"Hirshman's book is a lively depiction of the antislavery movement, in which the three charismatic characters at the heart of her story provide an engaging avenue into the competing philosophies and strategies that continually challenged abolitionism's unity and effectiveness. Her writing is breezy, designed to engage readers who are not historians and whose interests may lie more in the present than the past." – Washington Post
"Linda Hirshman has two goals. One is to tell the story of the American antislavery movement. This broad narrative provides background for the author's other focus, a group portrait of three deeply intertwined abolitionists [and reflects] the author's interest in the current 'lively and painful conversation about the possibility and conditions of an interracial alliance.'"
– Wall Street Journal
"Page-turning reading . . . . a wonderful cataloging of Americans, white and Black, who devoted their lives to ending slavery." – Boston Globe
"By lucidly untangling the abolitionist movement's complex web of alliances, Hirshman sheds light on the antebellum period and the dynamics of social movements in general. American history buffs will be engrossed." – Publishers Weekly
"Hirshman brings much-needed attention to the little-known triangulation between Garrison, Douglass, and Chapman, opening a new realm of inquiry for readers of the history of slavery and abolition." – Library Journal
"Linda Hirshman adroitly shows us that in the celebrated break up between Douglass and Garrison, a pivotal actor was Maria Weston Chapman. A brilliant but intrusive soul, Chapman stood watch over both men from a manager's desk in Boston. Beyond intrigue, though, this book provides a splendid lens into the nature of both the moral and political wings of abolitionism at their turbulent turning point. The ideologies of antislavery emerge here from vivid portraits of these three fascinating and rivalrous characters." – David W. Blight, Yale University, and author of the Pulitzer Prize-winning Frederick Douglass: Prophet of Freedom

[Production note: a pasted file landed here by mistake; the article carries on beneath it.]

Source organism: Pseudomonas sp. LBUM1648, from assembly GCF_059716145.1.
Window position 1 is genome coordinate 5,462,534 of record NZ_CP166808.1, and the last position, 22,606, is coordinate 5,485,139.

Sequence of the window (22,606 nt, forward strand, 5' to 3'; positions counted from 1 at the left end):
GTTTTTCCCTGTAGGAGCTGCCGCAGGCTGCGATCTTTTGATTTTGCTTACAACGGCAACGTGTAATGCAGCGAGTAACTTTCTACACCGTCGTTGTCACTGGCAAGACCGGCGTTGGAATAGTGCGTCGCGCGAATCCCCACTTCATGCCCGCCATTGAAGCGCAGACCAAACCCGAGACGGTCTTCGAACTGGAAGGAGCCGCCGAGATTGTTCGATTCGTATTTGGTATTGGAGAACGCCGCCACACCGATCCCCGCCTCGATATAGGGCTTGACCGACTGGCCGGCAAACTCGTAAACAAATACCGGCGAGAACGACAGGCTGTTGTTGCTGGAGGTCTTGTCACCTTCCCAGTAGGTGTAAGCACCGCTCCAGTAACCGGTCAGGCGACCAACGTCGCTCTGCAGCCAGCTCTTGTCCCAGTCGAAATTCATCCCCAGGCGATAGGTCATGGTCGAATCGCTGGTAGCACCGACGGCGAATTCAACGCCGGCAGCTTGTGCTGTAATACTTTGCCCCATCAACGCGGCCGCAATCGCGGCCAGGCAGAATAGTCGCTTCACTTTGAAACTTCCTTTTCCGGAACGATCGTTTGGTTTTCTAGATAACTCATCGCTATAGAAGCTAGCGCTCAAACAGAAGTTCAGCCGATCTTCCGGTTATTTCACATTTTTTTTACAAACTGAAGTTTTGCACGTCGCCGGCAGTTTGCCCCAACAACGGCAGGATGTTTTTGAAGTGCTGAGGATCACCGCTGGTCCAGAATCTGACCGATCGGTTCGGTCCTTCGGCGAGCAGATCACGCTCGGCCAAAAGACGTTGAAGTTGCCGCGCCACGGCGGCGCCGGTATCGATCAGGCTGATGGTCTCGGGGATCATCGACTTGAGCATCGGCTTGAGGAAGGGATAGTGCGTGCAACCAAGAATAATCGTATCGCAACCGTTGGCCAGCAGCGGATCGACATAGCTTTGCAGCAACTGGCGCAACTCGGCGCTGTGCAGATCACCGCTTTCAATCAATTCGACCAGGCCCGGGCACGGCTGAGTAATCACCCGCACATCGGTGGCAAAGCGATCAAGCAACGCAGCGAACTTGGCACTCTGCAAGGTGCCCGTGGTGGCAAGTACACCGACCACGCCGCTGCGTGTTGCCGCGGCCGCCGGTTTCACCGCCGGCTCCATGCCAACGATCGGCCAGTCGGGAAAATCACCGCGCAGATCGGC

"A rousing account of America's one truly great crusade, studded with fascinating characters playing for the highest of stakes: freedom."
– Megan Marshall, Pulitzer Prize-winning author of Margaret Fuller
"Viewing the abolitionist movement from a unique angle, Hirshman shows how the breakdown of the alliance among [activists Frederick Douglass, William Llloyd Garrison, and Maria Weston Chapman] was fueled in part by Douglass' rising fame, burgeoning dissent among the nation's political parties, and, not least, Weston Chapman's aspersions about Douglass' work ethic and character. A well-researched history of the fraught path to emancipation." – Kirkus Reviews